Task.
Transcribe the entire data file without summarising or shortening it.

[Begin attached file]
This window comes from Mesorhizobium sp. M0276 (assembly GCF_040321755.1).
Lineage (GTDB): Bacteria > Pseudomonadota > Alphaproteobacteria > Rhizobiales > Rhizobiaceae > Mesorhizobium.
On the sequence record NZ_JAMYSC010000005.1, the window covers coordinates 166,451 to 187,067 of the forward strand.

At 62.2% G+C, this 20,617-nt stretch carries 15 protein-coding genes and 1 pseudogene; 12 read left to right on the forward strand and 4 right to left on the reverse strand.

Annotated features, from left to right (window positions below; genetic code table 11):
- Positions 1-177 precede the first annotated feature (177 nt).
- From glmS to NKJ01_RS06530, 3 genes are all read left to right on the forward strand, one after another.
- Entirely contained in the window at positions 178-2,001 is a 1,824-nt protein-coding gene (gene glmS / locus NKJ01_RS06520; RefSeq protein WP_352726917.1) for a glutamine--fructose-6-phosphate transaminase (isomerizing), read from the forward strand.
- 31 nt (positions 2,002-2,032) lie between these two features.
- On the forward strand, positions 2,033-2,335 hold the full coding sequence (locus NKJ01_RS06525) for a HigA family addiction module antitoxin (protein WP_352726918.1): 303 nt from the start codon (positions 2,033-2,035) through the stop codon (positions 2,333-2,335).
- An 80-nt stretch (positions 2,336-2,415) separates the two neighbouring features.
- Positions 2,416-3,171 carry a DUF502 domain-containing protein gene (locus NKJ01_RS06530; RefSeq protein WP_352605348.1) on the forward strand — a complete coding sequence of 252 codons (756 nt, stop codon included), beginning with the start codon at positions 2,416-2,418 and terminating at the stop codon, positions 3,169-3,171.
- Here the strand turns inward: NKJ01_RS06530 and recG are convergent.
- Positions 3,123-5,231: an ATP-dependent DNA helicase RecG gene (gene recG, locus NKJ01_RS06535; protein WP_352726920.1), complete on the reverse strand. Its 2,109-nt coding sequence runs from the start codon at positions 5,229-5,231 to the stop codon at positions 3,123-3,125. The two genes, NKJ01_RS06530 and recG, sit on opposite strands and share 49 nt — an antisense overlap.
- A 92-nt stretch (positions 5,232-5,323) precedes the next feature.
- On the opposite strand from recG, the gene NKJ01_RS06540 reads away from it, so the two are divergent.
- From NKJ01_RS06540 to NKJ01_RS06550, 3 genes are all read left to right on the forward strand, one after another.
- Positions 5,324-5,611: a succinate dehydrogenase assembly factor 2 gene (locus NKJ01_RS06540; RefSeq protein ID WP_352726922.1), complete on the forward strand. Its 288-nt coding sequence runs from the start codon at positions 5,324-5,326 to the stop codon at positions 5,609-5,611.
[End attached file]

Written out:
This window comes from Mesorhizobium sp. M0276 (assembly GCF_040321755.1).
Lineage (GTDB): Bacteria > Pseudomonadota > Alphaproteobacteria > Rhizobiales > Rhizobiaceae > Mesorhizobium.
On the sequence record NZ_JAMYSC010000005.1, the window covers coordinates 166,451 to 187,067 of the forward strand.

At 62.2% G+C, this 20,617-nt stretch carries 15 protein-coding genes and 1 pseudogene; 12 read left to right on the forward strand and 4 right to left on the reverse strand.

Annotated features, from left to right (window positions below; genetic code table 11):
- Positions 1-177 precede the first annotated feature (177 nt).
- From glmS to NKJ01_RS06530, 3 genes are all read left to right on the forward strand, one after another.
- Entirely contained in the window at positions 178-2,001 is a 1,824-nt protein-coding gene (gene glmS / locus NKJ01_RS06520; RefSeq protein WP_352726917.1) for a glutamine--fructose-6-phosphate transaminase (isomerizing), read from the forward strand.
- 31 nt (positions 2,002-2,032) lie between these two features.
- On the forward strand, positions 2,033-2,335 hold the full coding sequence (locus NKJ01_RS06525) for a HigA family addiction module antitoxin (protein WP_352726918.1): 303 nt from the start codon (positions 2,033-2,035) through the stop codon (positions 2,333-2,335).
- An 80-nt stretch (positions 2,336-2,415) separates the two neighbouring features.
- Positions 2,416-3,171 carry a DUF502 domain-containing protein gene (locus NKJ01_RS06530; RefSeq protein WP_352605348.1) on the forward strand — a complete coding sequence of 252 codons (756 nt, stop codon included), beginning with the start codon at positions 2,416-2,418 and terminating at the stop codon, positions 3,169-3,171.
- Here the strand turns inward: NKJ01_RS06530 and recG are convergent.
- Positions 3,123-5,231: an ATP-dependent DNA helicase RecG gene (gene recG, locus NKJ01_RS06535; protein WP_352726920.1), complete on the reverse strand. Its 2,109-nt coding sequence runs from the start codon at positions 5,229-5,231 to the stop codon at positions 3,123-3,125. The two genes, NKJ01_RS06530 and recG, sit on opposite strands and share 49 nt — an antisense overlap.
- A 92-nt stretch (positions 5,232-5,323) precedes the next feature.
- On the opposite strand from recG, the gene NKJ01_RS06540 reads away from it, so the two are divergent.
- From NKJ01_RS06540 to NKJ01_RS06550, 3 genes are all read left to right on the forward strand, one after another.
- Positions 5,324-5,611: a succinate dehydrogenase assembly factor 2 gene (locus NKJ01_RS06540; RefSeq protein ID WP_352726922.1), complete on the forward strand. Its 288-nt coding sequence runs from the start codon at positions 5,324-5,326 to the stop codon at positions 5,609-5,611.